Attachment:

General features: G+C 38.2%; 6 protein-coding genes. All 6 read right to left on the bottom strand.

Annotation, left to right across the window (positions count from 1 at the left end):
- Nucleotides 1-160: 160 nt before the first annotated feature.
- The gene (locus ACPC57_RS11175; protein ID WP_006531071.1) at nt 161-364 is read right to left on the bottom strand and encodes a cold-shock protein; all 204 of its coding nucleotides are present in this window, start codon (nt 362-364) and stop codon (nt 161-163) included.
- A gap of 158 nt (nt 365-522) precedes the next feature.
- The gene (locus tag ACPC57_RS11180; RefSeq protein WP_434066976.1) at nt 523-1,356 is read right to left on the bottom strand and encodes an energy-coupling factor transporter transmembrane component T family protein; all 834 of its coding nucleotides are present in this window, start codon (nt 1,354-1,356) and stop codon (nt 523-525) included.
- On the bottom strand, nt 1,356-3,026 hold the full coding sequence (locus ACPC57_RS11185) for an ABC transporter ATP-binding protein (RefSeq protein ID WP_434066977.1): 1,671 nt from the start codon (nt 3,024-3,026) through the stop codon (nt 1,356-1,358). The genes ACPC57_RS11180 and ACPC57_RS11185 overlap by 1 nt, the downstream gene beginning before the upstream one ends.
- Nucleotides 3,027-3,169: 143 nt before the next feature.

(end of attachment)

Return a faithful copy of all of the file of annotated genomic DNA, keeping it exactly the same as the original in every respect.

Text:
General features: G+C 38.2%; 6 protein-coding genes. All 6 read right to left on the bottom strand.

Annotation, left to right across the window (positions count from 1 at the left end):
- Nucleotides 1-160: 160 nt before the first annotated feature.
- The gene (locus ACPC57_RS11175; protein ID WP_006531071.1) at nt 161-364 is read right to left on the bottom strand and encodes a cold-shock protein; all 204 of its coding nucleotides are present in this window, start codon (nt 362-364) and stop codon (nt 161-163) included.
- A gap of 158 nt (nt 365-522) precedes the next feature.
- The gene (locus tag ACPC57_RS11180; RefSeq protein WP_434066976.1) at nt 523-1,356 is read right to left on the bottom strand and encodes an energy-coupling factor transporter transmembrane component T family protein; all 834 of its coding nucleotides are present in this window, start codon (nt 1,354-1,356) and stop codon (nt 523-525) included.
- On the bottom strand, nt 1,356-3,026 hold the full coding sequence (locus ACPC57_RS11185) for an ABC transporter ATP-binding protein (RefSeq protein ID WP_434066977.1): 1,671 nt from the start codon (nt 3,024-3,026) through the stop codon (nt 1,356-1,358). The genes ACPC57_RS11180 and ACPC57_RS11185 overlap by 1 nt, the downstream gene beginning before the upstream one ends.
- Nucleotides 3,027-3,169: 143 nt before the next feature.